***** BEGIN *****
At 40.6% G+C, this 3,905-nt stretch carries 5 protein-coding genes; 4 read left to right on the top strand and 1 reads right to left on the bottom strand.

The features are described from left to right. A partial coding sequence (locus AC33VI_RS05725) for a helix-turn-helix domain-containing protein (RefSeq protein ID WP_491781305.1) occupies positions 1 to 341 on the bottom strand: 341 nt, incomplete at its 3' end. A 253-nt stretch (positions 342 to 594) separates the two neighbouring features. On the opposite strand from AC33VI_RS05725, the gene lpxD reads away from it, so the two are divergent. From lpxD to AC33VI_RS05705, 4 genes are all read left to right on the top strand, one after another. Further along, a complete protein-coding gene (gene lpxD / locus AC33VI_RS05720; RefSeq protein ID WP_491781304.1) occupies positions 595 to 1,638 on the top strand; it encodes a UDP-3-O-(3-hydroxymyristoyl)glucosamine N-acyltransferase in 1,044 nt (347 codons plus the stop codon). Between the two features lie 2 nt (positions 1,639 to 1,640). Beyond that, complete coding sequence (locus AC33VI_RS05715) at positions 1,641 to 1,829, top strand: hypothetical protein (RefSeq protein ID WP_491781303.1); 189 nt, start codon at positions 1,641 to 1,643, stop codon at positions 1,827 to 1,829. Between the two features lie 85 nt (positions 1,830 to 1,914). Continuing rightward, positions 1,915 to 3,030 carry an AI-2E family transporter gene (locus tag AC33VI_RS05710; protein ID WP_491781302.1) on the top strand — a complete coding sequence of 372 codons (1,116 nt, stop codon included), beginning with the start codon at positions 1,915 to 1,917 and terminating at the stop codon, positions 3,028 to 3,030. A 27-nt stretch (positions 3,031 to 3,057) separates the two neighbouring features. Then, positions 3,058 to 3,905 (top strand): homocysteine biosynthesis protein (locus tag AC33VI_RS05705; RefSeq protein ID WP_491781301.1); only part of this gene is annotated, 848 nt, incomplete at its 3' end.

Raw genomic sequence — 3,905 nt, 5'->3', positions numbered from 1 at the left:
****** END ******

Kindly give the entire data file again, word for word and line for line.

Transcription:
At 40.6% G+C, this 3,905-nt stretch carries 5 protein-coding genes; 4 read left to right on the top strand and 1 reads right to left on the bottom strand.

The features are described from left to right. A partial coding sequence (locus AC33VI_RS05725) for a helix-turn-helix domain-containing protein (RefSeq protein ID WP_491781305.1) occupies positions 1 to 341 on the bottom strand: 341 nt, incomplete at its 3' end. A 253-nt stretch (positions 342 to 594) separates the two neighbouring features. On the opposite strand from AC33VI_RS05725, the gene lpxD reads away from it, so the two are divergent. From lpxD to AC33VI_RS05705, 4 genes are all read left to right on the top strand, one after another. Further along, a complete protein-coding gene (gene lpxD / locus AC33VI_RS05720; RefSeq protein ID WP_491781304.1) occupies positions 595 to 1,638 on the top strand; it encodes a UDP-3-O-(3-hydroxymyristoyl)glucosamine N-acyltransferase in 1,044 nt (347 codons plus the stop codon). Between the two features lie 2 nt (positions 1,639 to 1,640). Beyond that, complete coding sequence (locus AC33VI_RS05715) at positions 1,641 to 1,829, top strand: hypothetical protein (RefSeq protein ID WP_491781303.1); 189 nt, start codon at positions 1,641 to 1,643, stop codon at positions 1,827 to 1,829. Between the two features lie 85 nt (positions 1,830 to 1,914). Continuing rightward, positions 1,915 to 3,030 carry an AI-2E family transporter gene (locus tag AC33VI_RS05710; protein ID WP_491781302.1) on the top strand — a complete coding sequence of 372 codons (1,116 nt, stop codon included), beginning with the start codon at positions 1,915 to 1,917 and terminating at the stop codon, positions 3,028 to 3,030. A 27-nt stretch (positions 3,031 to 3,057) separates the two neighbouring features. Then, positions 3,058 to 3,905 (top strand): homocysteine biosynthesis protein (locus tag AC33VI_RS05705; RefSeq protein ID WP_491781301.1); only part of this gene is annotated, 848 nt, incomplete at its 3' end.

Raw genomic sequence — 3,905 nt, 5'->3', positions numbered from 1 at the left: